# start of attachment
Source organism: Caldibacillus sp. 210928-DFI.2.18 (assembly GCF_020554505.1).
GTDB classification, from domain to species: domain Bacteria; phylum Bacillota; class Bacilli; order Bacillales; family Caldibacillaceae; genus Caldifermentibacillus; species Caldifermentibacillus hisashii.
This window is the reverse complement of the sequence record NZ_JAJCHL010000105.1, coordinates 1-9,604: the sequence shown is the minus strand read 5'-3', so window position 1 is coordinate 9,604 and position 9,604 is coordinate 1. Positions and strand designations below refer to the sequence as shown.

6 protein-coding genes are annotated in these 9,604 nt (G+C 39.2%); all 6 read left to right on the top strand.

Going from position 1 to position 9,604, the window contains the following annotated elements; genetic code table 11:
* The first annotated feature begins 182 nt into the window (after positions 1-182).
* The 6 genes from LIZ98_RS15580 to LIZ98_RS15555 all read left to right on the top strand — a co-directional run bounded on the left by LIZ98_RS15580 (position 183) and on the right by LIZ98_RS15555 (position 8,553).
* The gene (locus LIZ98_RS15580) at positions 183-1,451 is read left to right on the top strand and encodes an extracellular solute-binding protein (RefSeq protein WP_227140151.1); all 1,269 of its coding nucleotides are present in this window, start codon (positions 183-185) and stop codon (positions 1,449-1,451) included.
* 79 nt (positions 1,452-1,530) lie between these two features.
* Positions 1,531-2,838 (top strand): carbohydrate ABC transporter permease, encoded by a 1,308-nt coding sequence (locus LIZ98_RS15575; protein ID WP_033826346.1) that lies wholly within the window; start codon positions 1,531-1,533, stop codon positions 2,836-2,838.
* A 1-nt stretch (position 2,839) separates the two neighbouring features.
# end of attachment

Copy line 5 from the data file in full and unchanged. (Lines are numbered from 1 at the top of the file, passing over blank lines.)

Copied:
Going from position 1 to position 9,604, the window contains the following annotated elements; genetic code table 11: